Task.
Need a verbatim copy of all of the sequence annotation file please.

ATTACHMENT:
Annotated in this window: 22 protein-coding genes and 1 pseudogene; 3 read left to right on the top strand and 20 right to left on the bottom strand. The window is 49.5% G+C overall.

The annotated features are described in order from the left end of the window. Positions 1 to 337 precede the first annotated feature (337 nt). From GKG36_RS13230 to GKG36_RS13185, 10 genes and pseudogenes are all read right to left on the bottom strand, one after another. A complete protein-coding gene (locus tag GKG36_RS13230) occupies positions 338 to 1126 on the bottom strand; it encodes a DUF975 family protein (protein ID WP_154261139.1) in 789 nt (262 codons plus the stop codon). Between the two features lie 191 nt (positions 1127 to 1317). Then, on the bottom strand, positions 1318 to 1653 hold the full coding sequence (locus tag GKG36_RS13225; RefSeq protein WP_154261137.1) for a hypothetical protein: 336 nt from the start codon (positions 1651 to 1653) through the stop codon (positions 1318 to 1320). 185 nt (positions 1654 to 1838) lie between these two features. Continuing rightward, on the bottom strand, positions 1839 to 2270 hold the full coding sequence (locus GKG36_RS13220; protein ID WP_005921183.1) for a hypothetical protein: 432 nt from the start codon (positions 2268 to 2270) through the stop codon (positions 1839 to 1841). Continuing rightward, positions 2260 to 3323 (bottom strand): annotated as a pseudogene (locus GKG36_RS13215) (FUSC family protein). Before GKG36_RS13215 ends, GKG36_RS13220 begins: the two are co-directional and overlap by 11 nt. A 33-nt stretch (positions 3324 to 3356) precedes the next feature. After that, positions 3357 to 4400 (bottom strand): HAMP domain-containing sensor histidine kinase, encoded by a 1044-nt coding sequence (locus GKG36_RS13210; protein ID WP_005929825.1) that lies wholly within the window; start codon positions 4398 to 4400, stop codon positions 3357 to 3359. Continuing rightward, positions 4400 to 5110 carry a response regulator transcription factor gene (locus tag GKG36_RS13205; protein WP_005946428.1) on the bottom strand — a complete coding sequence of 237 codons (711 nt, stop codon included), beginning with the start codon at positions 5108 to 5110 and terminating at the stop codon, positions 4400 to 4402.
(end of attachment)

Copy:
Annotated in this window: 22 protein-coding genes and 1 pseudogene; 3 read left to right on the top strand and 20 right to left on the bottom strand. The window is 49.5% G+C overall.

The annotated features are described in order from the left end of the window. Positions 1 to 337 precede the first annotated feature (337 nt). From GKG36_RS13230 to GKG36_RS13185, 10 genes and pseudogenes are all read right to left on the bottom strand, one after another. A complete protein-coding gene (locus tag GKG36_RS13230) occupies positions 338 to 1126 on the bottom strand; it encodes a DUF975 family protein (protein ID WP_154261139.1) in 789 nt (262 codons plus the stop codon). Between the two features lie 191 nt (positions 1127 to 1317). Then, on the bottom strand, positions 1318 to 1653 hold the full coding sequence (locus tag GKG36_RS13225; RefSeq protein WP_154261137.1) for a hypothetical protein: 336 nt from the start codon (positions 1651 to 1653) through the stop codon (positions 1318 to 1320). 185 nt (positions 1654 to 1838) lie between these two features. Continuing rightward, on the bottom strand, positions 1839 to 2270 hold the full coding sequence (locus GKG36_RS13220; protein ID WP_005921183.1) for a hypothetical protein: 432 nt from the start codon (positions 2268 to 2270) through the stop codon (positions 1839 to 1841). Continuing rightward, positions 2260 to 3323 (bottom strand): annotated as a pseudogene (locus GKG36_RS13215) (FUSC family protein). Before GKG36_RS13215 ends, GKG36_RS13220 begins: the two are co-directional and overlap by 11 nt. A 33-nt stretch (positions 3324 to 3356) precedes the next feature. After that, positions 3357 to 4400 (bottom strand): HAMP domain-containing sensor histidine kinase, encoded by a 1044-nt coding sequence (locus GKG36_RS13210; protein ID WP_005929825.1) that lies wholly within the window; start codon positions 4398 to 4400, stop codon positions 3357 to 3359. Continuing rightward, positions 4400 to 5110 carry a response regulator transcription factor gene (locus tag GKG36_RS13205; protein WP_005946428.1) on the bottom strand — a complete coding sequence of 237 codons (711 nt, stop codon included), beginning with the start codon at positions 5108 to 5110 and terminating at the stop codon, positions 4400 to 4402.